You should start from Tadasana, standing with your feet hip-width apart. With an exhale, spread your legs so that there is a distance of about one meter between them. Rotate your left foot 45-60 degrees to the right and your right foot 90 degrees to the right. Line up your heels. With an exhale, rotate your torso to the right.
Bend the right knee so that the shin is perpendicular to the floor. Ideally, your leg is at a 90-degree angle, with your thigh parallel to your mat. Rotate the right side of the right hip back and the left side forward so they are as aligned as possible. More than the alignment of the hips, however, what is important is that the torso is well oriented forward.
With an inhale, raise your arms so that they are parallel to each other, perpendicular to the floor. The palms are facing each other and the fingers are extended. Make sure to keep your shoulders low, so you don’t compress your neck.
As for Warrior I, start from Tadasana and spread the legs.
Rotate the right foot 90 degrees. If necessary, you can rotate your left foot slightly in the same direction.
Take a moment to set your feet flat on the floor, pressing down from all supports.
With an inhale, bring both arms up to shoulder height to parallel to the floor, palms facing down. Make sure to keep your shoulders low and your neck long.
Turn your head to look to the right.
With an exhale, bend your right knee. Check your alignment: both heels must be aligned, both hips must be at the same height. The right ankle must be aligned with the right knee; the knee mustn’t exceed the ankle.
Begin in the Tadasana position. Place your legs shoulder-width apart and your arms at your sides of the body. Move your right foot about two feet apart and keep your weight on your left leg. Inhale and place your arms over your head with your palms facing each other and perpendicular to the ground. Straighten your right leg and begin to bring your torso to a position parallel to the ground.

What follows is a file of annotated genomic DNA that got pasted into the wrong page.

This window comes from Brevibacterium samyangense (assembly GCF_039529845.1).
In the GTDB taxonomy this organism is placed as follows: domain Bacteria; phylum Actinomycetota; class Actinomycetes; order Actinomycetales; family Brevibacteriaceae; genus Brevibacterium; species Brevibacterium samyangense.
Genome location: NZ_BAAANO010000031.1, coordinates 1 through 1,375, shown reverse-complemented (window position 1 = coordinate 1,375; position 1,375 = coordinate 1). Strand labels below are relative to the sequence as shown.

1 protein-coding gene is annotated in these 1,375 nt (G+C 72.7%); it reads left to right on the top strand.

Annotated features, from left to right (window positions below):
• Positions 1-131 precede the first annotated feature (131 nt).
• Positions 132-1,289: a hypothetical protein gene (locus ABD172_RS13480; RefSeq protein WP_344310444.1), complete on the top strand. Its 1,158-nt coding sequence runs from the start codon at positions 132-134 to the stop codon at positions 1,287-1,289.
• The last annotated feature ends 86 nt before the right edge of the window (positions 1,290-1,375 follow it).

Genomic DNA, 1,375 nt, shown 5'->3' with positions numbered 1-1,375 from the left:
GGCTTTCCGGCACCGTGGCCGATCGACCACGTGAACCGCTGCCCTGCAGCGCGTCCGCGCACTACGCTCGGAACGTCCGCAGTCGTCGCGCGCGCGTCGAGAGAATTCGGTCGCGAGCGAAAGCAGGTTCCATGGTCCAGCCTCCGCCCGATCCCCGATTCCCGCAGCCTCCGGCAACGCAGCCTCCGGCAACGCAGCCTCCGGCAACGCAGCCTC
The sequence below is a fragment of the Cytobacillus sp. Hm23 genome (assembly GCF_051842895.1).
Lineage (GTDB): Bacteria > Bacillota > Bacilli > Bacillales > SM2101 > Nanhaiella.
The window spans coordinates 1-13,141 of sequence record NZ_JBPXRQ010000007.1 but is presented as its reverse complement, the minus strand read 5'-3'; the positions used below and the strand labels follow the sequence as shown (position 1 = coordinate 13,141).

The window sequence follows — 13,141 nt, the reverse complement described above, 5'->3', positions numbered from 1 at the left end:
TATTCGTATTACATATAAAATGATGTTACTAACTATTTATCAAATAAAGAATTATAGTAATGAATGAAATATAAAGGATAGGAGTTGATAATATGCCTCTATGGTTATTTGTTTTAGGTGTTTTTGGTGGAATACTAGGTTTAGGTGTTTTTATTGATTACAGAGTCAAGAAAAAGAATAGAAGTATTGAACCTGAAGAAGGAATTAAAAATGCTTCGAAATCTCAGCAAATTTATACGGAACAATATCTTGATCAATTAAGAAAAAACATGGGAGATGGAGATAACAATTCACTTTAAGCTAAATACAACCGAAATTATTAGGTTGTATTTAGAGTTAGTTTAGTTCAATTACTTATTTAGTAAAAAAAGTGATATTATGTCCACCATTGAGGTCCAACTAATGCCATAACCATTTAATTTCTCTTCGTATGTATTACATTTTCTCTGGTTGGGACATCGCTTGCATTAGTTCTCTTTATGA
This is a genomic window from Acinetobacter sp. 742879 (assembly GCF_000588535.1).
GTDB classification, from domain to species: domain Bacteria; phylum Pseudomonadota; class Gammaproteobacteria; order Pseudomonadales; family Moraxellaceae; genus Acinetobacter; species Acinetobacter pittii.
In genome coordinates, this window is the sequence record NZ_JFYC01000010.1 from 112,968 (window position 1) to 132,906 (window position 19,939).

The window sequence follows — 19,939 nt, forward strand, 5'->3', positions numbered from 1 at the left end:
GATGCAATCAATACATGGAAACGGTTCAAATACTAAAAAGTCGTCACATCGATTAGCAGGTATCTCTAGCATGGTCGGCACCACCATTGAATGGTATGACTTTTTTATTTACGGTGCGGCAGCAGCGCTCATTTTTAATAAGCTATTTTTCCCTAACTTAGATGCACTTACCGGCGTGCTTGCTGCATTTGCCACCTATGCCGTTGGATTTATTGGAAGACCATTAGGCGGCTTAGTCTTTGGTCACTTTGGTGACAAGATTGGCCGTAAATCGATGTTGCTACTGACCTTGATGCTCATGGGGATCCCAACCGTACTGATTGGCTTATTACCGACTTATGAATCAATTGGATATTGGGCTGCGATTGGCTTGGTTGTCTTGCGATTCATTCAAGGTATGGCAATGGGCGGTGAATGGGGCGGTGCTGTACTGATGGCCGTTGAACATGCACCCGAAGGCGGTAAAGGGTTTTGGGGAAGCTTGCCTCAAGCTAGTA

Continue to bring your torso forward to balance your left leg by lifting it and extending it back. Finally, both the torso and the left leg should be parallel to the ground simultaneously. Find a spot on the floor and focus your gaze on it to keep your balance. Keep your neck relaxed, making a natural extension of the spine.
Try stretching your legs and arms so that your body looks like the letter “T” on the side. Keep your hips level and pointed toward the floor as you fully extend your left leg. The hips tend to grip, so keep pointing to the ground. Bend your left foot and keep your toes pointing toward the ground.
Bring your arms around your body when you feel confident. Hold this position as long as possible, optimally, 30 seconds to a minute. To release, exhale and slightly bend your left knee, bringing your right leg to the ground. Drop your arms to your side when you get up and finish in the Tadasana position. Reverse your feet and repeat each step with the other leg.
Warrior posture variations
If you find it difficult or painful to keep the heel of the back leg supported in the Warrior I pose. You can use something to keep it supported with a slight elevation. If you can stretch your arms even further without contracting your neck, you can bring your palms together. Raising your chest further, lean back slightly. You can also bring your palms together when practicing Virabhadrasana III.